Patristics, Philosophy

Real Presence in the Writings of Ignatius of Antioch, part 3, Parameters of the Eucharist as a Liturgical Entity

There are several contextual issues that must be investigated with respect to Ignatius’ understanding of the Eucharist. These provide perspective on what framework Ignatius was using when he discussed the Eucharist.  They provide important clues as to how Ignatius might be understood.  They also provide parameters delimiting how much can or cannot be understood about his eucharistic views from his writings.  The first issue is the current liturgical debate inasmuch as it employs Ignatius as a source.  The second issue is the nature of Ignatius’ language and rhetoric as he employs it in his letters. The third and final issue is the significance of the Eucharist in Ignatian theology.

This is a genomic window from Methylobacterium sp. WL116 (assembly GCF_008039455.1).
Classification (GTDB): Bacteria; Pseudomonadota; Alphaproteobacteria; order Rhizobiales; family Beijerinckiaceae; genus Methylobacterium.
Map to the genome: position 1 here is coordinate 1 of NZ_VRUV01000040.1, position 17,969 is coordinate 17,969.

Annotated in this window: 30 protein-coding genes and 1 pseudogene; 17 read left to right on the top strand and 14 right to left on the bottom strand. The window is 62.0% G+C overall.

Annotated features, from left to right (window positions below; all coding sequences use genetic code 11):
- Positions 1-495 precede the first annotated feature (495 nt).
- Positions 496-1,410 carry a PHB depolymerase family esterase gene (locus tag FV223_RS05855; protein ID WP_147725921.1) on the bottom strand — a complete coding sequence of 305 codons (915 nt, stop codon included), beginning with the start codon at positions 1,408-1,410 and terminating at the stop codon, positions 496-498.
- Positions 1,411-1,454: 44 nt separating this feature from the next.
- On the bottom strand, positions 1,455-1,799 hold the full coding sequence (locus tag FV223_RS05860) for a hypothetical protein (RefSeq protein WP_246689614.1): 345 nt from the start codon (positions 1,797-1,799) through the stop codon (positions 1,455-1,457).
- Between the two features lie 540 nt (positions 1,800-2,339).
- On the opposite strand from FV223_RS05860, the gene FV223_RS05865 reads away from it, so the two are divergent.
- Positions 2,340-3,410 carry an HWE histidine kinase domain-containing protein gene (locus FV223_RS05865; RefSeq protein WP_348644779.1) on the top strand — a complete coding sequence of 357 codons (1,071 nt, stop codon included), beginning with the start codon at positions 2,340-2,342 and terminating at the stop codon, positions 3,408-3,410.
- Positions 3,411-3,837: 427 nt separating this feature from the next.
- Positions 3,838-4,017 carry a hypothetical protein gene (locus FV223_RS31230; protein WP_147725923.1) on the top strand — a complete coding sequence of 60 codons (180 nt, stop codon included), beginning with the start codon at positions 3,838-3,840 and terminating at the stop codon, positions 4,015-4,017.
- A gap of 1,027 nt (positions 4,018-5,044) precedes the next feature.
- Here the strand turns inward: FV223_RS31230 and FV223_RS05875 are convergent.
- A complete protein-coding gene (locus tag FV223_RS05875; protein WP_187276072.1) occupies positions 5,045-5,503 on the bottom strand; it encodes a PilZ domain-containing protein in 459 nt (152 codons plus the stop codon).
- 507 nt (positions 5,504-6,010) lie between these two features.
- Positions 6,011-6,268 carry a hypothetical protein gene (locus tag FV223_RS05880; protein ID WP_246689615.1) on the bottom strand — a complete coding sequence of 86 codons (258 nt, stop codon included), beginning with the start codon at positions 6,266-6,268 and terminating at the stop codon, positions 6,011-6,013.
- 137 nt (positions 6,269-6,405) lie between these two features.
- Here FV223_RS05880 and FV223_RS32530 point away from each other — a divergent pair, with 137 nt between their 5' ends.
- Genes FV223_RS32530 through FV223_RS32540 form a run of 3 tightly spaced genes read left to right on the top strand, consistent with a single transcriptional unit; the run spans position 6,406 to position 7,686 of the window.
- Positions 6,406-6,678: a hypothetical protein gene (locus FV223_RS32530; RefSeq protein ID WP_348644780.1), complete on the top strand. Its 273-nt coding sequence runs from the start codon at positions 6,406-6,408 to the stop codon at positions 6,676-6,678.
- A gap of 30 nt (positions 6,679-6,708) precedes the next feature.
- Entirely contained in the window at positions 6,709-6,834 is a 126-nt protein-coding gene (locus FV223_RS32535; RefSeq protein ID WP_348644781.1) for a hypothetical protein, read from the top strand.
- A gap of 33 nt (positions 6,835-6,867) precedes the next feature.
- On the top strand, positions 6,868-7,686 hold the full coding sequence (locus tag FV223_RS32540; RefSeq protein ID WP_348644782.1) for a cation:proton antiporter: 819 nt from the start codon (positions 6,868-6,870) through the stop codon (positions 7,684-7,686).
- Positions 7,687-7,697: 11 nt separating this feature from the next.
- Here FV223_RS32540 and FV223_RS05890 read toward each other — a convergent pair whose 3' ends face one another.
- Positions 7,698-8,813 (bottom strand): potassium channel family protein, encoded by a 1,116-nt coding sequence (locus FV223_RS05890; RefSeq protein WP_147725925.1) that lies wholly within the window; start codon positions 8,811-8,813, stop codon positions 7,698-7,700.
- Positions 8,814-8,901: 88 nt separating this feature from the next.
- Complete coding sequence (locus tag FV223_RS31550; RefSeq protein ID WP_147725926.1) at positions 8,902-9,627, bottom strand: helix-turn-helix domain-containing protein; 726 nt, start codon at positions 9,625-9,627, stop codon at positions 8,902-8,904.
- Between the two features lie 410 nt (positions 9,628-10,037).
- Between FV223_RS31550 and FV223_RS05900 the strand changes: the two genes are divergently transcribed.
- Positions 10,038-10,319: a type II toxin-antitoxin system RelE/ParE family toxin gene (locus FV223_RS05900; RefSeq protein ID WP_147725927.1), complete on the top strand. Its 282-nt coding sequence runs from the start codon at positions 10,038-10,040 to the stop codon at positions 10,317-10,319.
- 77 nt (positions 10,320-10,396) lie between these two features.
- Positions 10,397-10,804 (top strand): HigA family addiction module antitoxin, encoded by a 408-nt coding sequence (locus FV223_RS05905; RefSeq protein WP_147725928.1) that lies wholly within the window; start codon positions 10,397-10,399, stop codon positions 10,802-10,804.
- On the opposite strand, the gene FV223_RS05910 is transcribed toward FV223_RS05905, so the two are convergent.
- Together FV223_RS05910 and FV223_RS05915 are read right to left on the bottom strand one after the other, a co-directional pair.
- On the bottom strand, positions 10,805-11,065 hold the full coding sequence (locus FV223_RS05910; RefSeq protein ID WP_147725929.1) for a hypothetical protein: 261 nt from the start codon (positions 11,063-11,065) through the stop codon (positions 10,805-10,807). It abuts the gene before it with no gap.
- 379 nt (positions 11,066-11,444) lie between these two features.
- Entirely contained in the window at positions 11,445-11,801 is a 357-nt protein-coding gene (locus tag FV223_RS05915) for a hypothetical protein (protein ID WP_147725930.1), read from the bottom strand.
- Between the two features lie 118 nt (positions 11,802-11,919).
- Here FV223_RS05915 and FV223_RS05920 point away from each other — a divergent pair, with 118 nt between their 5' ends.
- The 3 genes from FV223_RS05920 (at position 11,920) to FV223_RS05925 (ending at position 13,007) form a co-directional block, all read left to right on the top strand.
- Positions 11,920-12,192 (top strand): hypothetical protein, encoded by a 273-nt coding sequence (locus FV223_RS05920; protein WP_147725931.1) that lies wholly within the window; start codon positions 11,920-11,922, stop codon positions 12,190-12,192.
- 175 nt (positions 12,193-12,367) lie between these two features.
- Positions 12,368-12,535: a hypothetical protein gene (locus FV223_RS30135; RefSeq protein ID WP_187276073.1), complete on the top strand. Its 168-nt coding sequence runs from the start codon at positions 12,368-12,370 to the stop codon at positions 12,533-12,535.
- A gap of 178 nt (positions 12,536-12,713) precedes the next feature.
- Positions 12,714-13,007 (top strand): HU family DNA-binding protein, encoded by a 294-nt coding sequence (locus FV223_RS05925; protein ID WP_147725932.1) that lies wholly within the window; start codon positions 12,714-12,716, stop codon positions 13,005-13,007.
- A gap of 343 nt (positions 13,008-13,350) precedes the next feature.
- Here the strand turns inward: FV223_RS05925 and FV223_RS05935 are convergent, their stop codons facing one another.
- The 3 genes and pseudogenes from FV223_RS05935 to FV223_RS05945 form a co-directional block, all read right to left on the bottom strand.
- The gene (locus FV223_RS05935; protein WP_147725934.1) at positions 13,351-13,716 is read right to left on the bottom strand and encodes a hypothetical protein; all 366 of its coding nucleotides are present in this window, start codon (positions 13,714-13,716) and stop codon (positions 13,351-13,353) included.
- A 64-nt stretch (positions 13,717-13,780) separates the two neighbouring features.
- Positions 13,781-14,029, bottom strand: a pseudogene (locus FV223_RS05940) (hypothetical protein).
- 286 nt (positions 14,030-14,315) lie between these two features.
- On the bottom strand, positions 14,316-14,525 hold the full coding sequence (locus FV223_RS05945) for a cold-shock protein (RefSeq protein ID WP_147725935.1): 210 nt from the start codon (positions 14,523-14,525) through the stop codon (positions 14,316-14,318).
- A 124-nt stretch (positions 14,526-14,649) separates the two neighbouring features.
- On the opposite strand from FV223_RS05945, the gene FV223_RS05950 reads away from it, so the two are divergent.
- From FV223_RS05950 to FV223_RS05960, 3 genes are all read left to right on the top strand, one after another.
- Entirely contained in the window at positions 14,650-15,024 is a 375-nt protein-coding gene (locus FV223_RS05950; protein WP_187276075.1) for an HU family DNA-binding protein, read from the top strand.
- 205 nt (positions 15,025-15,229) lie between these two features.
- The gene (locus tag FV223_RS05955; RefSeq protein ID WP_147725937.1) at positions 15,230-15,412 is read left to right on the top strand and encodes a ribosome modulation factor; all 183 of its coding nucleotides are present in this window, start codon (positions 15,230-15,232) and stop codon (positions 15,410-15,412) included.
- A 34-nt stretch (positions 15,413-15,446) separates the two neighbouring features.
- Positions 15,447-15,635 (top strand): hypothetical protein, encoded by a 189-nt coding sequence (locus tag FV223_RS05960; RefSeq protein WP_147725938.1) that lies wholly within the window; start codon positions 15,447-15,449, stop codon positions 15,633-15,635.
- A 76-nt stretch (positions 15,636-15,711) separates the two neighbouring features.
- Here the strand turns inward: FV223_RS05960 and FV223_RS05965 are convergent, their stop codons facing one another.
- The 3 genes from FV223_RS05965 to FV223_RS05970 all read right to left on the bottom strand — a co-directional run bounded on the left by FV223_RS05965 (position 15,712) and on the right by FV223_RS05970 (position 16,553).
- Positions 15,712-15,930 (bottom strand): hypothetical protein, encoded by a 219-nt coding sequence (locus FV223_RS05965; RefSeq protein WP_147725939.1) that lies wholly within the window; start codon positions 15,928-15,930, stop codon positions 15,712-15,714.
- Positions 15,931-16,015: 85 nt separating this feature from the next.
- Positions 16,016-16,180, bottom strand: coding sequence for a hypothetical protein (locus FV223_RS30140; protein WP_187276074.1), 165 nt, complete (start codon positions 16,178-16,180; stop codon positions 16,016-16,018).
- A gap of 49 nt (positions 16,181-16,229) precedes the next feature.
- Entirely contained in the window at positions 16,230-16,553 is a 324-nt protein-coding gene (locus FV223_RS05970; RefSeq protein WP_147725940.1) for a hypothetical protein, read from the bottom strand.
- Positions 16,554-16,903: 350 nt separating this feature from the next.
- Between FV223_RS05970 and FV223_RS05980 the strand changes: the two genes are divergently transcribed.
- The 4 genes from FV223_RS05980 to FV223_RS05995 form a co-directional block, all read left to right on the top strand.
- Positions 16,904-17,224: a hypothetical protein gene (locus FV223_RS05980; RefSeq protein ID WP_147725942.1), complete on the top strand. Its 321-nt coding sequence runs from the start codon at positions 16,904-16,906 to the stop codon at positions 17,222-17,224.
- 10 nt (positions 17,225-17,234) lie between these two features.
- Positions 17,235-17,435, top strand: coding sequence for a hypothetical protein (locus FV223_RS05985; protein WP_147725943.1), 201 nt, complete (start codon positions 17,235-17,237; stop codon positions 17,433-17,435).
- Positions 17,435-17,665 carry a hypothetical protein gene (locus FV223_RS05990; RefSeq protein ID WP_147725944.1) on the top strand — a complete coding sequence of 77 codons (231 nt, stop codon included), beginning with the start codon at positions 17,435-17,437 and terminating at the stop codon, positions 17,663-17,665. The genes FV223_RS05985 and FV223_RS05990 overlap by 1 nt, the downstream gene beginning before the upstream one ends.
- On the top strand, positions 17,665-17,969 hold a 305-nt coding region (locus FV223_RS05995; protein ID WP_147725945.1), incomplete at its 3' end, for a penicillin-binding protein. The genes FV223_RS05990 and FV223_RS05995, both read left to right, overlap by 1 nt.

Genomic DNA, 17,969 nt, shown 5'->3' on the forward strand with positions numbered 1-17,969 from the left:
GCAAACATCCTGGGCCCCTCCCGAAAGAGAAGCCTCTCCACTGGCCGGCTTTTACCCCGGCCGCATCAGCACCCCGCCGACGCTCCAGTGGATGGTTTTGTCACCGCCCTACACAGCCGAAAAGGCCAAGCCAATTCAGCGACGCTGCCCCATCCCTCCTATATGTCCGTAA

The Current Liturgical Debate
The object of this study is to examine Ignatius’ contribution to our understanding of the Eucharist and to determine whether or not Ignatius intentionally contributed the concept of real presence as understood by Roman Catholics, Orthodox, Anglo-Catholics, and Lutherans.  In order to do this, it seems fitting to briefly examine the character of recent studies regarding liturgy.  Bauer’s hypothesis led many with a ressourcement bent to seek for the origins of church practice and liturgy as much as it sent the sixteenth-century reformers back to Scripture.